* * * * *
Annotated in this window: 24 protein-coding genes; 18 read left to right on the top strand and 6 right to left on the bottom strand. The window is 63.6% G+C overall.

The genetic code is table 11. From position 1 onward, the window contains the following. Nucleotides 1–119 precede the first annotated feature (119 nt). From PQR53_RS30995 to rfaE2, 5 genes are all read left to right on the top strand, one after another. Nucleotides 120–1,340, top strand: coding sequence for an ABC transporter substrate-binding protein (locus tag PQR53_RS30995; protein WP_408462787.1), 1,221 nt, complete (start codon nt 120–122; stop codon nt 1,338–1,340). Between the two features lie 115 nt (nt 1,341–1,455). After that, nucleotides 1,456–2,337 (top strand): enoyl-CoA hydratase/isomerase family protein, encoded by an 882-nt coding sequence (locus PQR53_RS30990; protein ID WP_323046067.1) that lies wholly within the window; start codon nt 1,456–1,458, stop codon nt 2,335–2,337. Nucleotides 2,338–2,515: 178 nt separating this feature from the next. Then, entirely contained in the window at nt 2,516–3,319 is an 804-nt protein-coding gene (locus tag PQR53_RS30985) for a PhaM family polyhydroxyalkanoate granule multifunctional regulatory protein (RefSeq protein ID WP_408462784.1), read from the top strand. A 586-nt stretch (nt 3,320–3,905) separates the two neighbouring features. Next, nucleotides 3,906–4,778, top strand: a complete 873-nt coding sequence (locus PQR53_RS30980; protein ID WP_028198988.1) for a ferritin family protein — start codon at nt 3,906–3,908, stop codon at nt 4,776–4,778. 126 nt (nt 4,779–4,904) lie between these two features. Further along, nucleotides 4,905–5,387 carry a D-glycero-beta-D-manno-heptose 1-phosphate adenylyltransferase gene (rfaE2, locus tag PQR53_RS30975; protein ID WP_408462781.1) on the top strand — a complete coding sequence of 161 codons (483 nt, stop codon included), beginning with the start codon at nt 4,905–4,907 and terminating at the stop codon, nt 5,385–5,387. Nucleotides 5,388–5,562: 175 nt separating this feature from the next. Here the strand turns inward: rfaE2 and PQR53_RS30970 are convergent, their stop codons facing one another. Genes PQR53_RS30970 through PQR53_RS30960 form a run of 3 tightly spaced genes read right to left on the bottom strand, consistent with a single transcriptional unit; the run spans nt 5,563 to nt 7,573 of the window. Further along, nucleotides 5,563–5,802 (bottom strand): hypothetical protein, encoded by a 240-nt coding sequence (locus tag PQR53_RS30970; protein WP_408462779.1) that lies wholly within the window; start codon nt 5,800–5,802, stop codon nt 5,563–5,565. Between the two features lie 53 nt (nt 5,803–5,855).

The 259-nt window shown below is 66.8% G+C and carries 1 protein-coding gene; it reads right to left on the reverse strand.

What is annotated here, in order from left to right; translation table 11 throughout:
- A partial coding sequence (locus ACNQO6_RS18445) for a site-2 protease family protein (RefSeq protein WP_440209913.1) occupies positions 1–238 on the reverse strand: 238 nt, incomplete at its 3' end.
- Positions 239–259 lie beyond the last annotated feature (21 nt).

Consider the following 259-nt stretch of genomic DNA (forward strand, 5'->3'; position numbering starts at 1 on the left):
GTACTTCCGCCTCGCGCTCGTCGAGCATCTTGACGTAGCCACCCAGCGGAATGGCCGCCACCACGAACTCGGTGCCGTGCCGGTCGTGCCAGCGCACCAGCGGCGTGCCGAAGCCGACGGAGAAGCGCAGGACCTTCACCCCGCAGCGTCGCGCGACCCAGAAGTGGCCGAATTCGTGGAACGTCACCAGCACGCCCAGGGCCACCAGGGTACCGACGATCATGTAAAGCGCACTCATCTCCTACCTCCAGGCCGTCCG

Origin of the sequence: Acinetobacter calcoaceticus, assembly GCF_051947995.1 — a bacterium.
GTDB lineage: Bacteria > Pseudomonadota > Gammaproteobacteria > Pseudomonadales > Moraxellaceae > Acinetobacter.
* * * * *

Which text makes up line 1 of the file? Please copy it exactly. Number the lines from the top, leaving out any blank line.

Annotated in this window: 24 protein-coding genes; 18 read left to right on the top strand and 6 right to left on the bottom strand. The window is 63.6% G+C overall.